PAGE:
Psalm for Prayer - April 29, 2019

Psalm 150 (ESV)

1 Praise the Lord! Praise God in his sanctuary; praise him in his mighty heavens! 

2 Praise him for his mighty deeds; praise him according to his excellent greatness! 

3 Praise him with trumpet sound; praise him with lute and harp! 

4 Praise him with tambourine and dance; praise him with strings and pipe! 

5 Praise him with sounding cymbals; praise him with loud clashing cymbals! 

6 Let everything that has breath praise the Lord! Praise the Lord!

Psalm for Prayer - April 15, 2019

Psalm 114 (ESV)

1 When Israel went out from Egypt, the house of Jacob from a people of strange language, 

2 Judah became his sanctuary, Israel his dominion. 

3 The sea looked and fled; Jordan turned back. 

4 The mountains skipped like rams, the hills like lambs. 

5 What ails you, O sea, that you flee? O Jordan, that you turn back? 

6 O mountains, that you skip like rams? O hills, like lambs? 

7 Tremble, O earth, at the presence of the Lord, at the presence of the God of Jacob, 

8 who turns the rock into a pool of water, the flint into a spring of water.

Arms Up, Not Crossed

God is not aloof. He says continually through the centuries, “I’ll help you, I really will. When you’re ready to throw up your hands, throw them up to Me.~Jim Cymbala

 

If you are reading through the Old Testament books of poetry for the second time this year, you are at the point where Job is in need of help, and he knows it. But his combative relationship with his miserable comforters disguised as friends has affected him. The tit-for-tat has put him on edge, and it’s tinged his relationship with God.  At this point, Job wants a hearing, a chance to explain himself. Worse than that, he wants God to explain himself.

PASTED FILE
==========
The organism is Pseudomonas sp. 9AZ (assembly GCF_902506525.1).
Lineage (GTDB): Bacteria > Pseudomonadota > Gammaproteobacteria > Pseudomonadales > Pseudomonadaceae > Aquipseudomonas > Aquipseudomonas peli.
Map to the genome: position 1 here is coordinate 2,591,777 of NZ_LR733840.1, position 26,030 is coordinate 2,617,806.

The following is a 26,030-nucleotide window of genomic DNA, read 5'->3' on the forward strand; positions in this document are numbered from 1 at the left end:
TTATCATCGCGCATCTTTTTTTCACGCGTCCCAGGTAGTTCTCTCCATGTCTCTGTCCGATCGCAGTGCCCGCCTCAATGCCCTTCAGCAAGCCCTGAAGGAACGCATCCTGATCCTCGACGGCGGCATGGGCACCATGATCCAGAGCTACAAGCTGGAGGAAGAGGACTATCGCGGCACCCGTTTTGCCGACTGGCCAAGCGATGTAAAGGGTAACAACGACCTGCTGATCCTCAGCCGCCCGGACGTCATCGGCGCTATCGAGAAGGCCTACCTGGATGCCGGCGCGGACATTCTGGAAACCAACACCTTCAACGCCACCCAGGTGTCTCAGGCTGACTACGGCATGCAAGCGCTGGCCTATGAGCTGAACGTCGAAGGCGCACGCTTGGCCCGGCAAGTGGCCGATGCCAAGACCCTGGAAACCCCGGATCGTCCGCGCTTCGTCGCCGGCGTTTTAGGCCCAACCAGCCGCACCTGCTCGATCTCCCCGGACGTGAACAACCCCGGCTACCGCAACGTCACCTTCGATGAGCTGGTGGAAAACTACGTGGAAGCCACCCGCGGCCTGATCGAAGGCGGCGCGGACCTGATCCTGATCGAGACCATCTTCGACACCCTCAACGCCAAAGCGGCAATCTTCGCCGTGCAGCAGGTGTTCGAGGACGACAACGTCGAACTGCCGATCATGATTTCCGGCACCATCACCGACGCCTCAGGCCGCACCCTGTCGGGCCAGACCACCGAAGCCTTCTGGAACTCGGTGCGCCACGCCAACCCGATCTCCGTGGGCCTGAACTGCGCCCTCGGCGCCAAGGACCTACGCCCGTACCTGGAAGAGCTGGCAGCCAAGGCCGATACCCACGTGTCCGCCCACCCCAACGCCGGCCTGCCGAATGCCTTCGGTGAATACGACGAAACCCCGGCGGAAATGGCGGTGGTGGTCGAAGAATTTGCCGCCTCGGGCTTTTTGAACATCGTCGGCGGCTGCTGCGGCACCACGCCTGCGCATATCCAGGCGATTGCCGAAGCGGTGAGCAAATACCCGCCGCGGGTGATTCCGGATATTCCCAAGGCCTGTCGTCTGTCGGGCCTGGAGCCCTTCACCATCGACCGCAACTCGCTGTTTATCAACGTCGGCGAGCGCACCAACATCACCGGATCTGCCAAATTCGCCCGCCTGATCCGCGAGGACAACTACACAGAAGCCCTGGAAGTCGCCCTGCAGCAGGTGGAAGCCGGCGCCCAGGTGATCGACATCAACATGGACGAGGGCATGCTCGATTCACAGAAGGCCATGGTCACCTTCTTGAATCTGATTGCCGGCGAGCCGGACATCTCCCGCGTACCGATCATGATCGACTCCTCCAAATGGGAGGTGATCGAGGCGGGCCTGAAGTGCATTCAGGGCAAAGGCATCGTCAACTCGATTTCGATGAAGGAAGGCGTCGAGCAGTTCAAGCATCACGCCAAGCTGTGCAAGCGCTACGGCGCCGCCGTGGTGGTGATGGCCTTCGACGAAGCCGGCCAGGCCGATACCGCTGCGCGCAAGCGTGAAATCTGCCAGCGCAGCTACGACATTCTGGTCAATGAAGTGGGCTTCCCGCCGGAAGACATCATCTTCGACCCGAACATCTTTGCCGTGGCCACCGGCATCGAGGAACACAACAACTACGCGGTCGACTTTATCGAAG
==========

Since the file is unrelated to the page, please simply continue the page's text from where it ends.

Job 23:1–5 (ESV) – Then Job answered and said: “Today also my complaint is bitter; my hand is heavy on account of my groaning. Oh, that I knew where I might find him, that I might come even to his seat! I would lay my case before him and fill my mouth with arguments. I would know what he would answer me and understand what he would say to me.” 

 

I understand Job’s angst.  There have been times that I wanted to explain myself to God and to hear his explanation for why things were going the way they were going. But you can’t sit across a table from God with your arms crossed and get the comfort that God only offers to those who humble themselves before him and reach toward him with their arms up.  

 

So, please throw your arms up to God.  This is precisely what faith demands.  He may not give you the answers you so desperately want from him right now; you might not be able to handle them yet.  But he will embrace you and reassure you of his promises and his ability to keep them. He really will help you get through your trails. He will help you all the way to heaven.  

 

Miserable Comforters

Job 16:1-2 – I have heard many such things; miserable comforters are you all. 

 

Bildad, Zophar, and Eliphaz: some choice names expecting parents may consider.  They’re biblical after all.  Straight out of some of the most beautiful and profound poetry ever. 

 

These guys had a lot of good things to say. They said some theologically accurate things to Job.  “Sin causes suffering.”  “People who are suffering are sinners.”  “You are suffering because you’ve sinned.”  All of these statements are true on many occasions; some are true on all occasions. They were right in the things they said. But they were wrong in how they said them.   

 

A theology of sin is absolutely vital if someone has any real hope of spiritual growth.  But a theology of sin isn’t the only thing a hurting person needs.  They need truth from every angle and every possibly perspective. And sometimes that truth isn’t propositional; it’s personal. Jesus said, “I am the truth.” Everything Jesus said was absolutely, perfectly true.  But he was also appropriate, helpful, thoughtful, tactful, sympathetic, and empathetic.  He said the right thing in the right way at the right time.